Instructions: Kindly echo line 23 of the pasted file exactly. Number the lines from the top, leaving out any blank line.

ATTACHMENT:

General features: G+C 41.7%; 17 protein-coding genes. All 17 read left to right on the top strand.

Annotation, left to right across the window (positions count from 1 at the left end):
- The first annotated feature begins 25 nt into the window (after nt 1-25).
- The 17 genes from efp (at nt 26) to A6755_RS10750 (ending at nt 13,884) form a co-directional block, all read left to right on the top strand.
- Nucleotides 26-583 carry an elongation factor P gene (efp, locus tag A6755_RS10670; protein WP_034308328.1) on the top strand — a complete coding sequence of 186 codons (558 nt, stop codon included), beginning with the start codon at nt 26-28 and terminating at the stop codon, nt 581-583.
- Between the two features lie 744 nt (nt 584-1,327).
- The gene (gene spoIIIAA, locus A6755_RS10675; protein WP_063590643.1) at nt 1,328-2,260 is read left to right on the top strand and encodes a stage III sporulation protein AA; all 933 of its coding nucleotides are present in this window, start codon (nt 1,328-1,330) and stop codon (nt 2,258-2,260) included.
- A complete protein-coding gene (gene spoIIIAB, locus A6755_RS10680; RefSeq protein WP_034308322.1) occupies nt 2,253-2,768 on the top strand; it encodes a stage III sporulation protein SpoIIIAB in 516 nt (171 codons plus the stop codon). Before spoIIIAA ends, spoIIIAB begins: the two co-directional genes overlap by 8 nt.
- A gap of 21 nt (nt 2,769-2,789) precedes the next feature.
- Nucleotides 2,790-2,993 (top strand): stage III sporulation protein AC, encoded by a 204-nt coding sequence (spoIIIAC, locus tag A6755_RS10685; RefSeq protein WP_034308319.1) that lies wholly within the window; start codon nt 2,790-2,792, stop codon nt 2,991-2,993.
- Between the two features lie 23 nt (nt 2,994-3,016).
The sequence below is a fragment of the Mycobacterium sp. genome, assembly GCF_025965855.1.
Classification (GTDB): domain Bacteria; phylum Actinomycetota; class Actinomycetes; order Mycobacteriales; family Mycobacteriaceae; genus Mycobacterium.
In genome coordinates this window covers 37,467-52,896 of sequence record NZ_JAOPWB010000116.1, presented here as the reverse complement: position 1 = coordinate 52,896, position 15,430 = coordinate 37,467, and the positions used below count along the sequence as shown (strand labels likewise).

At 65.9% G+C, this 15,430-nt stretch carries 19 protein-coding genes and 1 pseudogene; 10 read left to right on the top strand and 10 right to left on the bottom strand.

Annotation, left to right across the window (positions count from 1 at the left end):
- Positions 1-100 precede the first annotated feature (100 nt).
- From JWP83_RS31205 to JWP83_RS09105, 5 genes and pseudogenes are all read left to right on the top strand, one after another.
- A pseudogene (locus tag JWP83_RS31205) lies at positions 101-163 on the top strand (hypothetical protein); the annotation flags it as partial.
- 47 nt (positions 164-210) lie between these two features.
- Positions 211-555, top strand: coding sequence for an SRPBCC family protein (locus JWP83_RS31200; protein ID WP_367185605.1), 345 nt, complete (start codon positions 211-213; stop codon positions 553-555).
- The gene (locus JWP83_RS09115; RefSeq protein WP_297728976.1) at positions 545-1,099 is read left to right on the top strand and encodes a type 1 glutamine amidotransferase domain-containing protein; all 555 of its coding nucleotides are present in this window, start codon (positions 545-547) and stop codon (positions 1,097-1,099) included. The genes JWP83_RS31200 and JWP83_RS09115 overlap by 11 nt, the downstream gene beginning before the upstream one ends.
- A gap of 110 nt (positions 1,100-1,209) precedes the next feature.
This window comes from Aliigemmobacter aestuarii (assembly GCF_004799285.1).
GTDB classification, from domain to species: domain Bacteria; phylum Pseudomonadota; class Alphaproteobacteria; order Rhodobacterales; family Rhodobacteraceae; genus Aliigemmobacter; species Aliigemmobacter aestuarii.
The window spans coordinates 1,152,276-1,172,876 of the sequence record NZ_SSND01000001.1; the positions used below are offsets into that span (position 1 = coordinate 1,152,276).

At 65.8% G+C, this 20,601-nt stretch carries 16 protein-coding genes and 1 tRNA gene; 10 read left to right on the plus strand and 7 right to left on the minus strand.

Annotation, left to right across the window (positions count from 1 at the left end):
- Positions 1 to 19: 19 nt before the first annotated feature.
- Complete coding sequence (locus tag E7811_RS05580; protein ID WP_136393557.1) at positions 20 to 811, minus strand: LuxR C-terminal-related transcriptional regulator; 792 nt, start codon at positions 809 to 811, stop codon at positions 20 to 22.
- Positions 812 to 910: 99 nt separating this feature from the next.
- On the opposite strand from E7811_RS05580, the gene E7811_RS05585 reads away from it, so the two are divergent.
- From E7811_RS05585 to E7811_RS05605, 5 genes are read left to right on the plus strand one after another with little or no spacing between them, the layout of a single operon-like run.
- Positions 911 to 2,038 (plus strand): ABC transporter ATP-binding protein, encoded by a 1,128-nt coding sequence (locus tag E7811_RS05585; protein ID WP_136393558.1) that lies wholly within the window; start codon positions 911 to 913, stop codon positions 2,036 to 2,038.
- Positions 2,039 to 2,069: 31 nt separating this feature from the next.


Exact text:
- A gap of 110 nt (positions 1,100-1,209) precedes the next feature.